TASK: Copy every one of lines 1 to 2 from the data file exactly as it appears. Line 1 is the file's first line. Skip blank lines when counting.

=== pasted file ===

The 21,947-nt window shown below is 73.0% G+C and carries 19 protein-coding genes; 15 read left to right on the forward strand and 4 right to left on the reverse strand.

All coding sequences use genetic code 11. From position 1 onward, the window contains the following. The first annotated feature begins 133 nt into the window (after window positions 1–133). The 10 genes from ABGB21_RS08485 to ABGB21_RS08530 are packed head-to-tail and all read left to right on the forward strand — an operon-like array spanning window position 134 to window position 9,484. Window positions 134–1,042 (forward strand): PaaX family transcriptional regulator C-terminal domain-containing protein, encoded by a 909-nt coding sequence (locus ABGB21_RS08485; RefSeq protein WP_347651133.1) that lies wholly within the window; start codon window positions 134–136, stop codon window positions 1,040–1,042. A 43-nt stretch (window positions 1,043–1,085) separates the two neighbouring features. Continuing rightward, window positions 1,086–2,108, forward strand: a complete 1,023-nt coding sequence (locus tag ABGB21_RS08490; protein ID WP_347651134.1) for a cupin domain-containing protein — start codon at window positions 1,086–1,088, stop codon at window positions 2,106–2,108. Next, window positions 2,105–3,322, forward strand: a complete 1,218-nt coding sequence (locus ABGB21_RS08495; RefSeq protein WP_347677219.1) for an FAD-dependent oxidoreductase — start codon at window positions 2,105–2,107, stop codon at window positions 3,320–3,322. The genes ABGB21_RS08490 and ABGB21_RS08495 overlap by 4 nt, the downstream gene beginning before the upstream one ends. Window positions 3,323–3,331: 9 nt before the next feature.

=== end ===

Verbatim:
The 21,947-nt window shown below is 73.0% G+C and carries 19 protein-coding genes; 15 read left to right on the forward strand and 4 right to left on the reverse strand.

All coding sequences use genetic code 11. From position 1 onward, the window contains the following. The first annotated feature begins 133 nt into the window (after window positions 1–133). The 10 genes from ABGB21_RS08485 to ABGB21_RS08530 are packed head-to-tail and all read left to right on the forward strand — an operon-like array spanning window position 134 to window position 9,484. Window positions 134–1,042 (forward strand): PaaX family transcriptional regulator C-terminal domain-containing protein, encoded by a 909-nt coding sequence (locus ABGB21_RS08485; RefSeq protein WP_347651133.1) that lies wholly within the window; start codon window positions 134–136, stop codon window positions 1,040–1,042. A 43-nt stretch (window positions 1,043–1,085) separates the two neighbouring features. Continuing rightward, window positions 1,086–2,108, forward strand: a complete 1,023-nt coding sequence (locus tag ABGB21_RS08490; protein ID WP_347651134.1) for a cupin domain-containing protein — start codon at window positions 1,086–1,088, stop codon at window positions 2,106–2,108. Next, window positions 2,105–3,322, forward strand: a complete 1,218-nt coding sequence (locus ABGB21_RS08495; RefSeq protein WP_347677219.1) for an FAD-dependent oxidoreductase — start codon at window positions 2,105–2,107, stop codon at window positions 3,320–3,322. The genes ABGB21_RS08490 and ABGB21_RS08495 overlap by 4 nt, the downstream gene beginning before the upstream one ends. Window positions 3,323–3,331: 9 nt before the next feature.